This ground-breaking collection interrogates protest camps as sites of gendered politics and feminist activism.

Drawing on case studies that range from Cold War women-only peace camps to more recent mixed-gender examples from around the world, diverse contributors reflect on the recurrence of gendered, racialised and heteronormative structures in protest camps, and their potency and politics as feminist spaces.

While developing an intersectional analysis of the possibilities and limitations of protest camps, this book also tells new and inspiring stories of feminist organising and agency. It will appeal to feminist theorists and activists, as well as to social movement scholars.

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The global wave of social movement struggles between 2011 and 2014 witnessed a revival of encampments as a form of protest. Protest camps were primarily considered as sites of everyday, prefigurative politics, in which an alternative future could be constructed in the here and now. Feminist and queer approaches to encampments, however, have cast light on the prevalence of structural power within them. Through an analysis of the 15-M anti-austerity movement in several Spanish cities in 2011 and of a feminist camp established for International Women’s Day 2020 in Valencia, this chapter will explore both the possibilities and boundaries of protest camps as a form of resistance. It will discuss how safety may be built through recognition strategies that give account of other subjectivities with intersectional vulnerabilities, and how horizontality is always stratified by power. Finally, the chapter updates the concept of woman-only spaces, thanks to the inclusion of Spanish transfeminist experiences in the feminist encampment. From this perspective, if non-mixed camps constantly revise their dynamics of inclusion and exclusion, they can function as a starting point for the recognition of marginal subjectivities and thus for a more genuinely inclusive and transformative politics.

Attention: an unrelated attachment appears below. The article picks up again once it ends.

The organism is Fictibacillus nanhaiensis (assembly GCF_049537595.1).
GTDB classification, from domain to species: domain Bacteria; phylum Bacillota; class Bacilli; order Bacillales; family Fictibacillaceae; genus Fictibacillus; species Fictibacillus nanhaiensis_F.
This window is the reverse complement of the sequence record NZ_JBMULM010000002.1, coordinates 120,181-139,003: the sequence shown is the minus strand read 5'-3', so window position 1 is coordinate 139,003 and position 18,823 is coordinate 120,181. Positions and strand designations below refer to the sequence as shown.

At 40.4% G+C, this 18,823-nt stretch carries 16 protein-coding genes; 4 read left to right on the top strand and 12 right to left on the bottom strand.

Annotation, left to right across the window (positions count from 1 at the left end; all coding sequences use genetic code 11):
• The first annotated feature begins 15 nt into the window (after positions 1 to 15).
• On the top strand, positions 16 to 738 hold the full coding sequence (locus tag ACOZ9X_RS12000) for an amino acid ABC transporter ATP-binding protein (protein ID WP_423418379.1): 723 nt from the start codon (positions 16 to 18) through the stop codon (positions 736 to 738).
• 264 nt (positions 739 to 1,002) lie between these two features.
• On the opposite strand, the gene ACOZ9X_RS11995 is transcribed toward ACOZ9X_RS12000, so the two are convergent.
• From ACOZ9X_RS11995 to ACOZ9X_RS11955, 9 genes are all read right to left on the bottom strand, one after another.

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The 1983 Pine Gap Women’s Peace Camp held in central Australia was inspired by Greenham Common Women’s Peace Camp in the UK and conceived as one of its international support actions. In this chapter, however, I want to reorient this origin story to remember it as a protest site on Aboriginal land rather than one primarily derived from Greenham Common. Protest camps are capable of holding multiple meanings and reorienting the focus can produce new insights and engagements. This particular feature, of Australia’s relatively recent colonising history, differentiates the politics of Australian protest camps from other global protests. Taking three key ‘scenes’ from the archives of the Pine Gap protest camp around racism, men and policing, this chapter constructs key encounters between women protestors through their entanglements and engagements while doing feminism on Aboriginal land.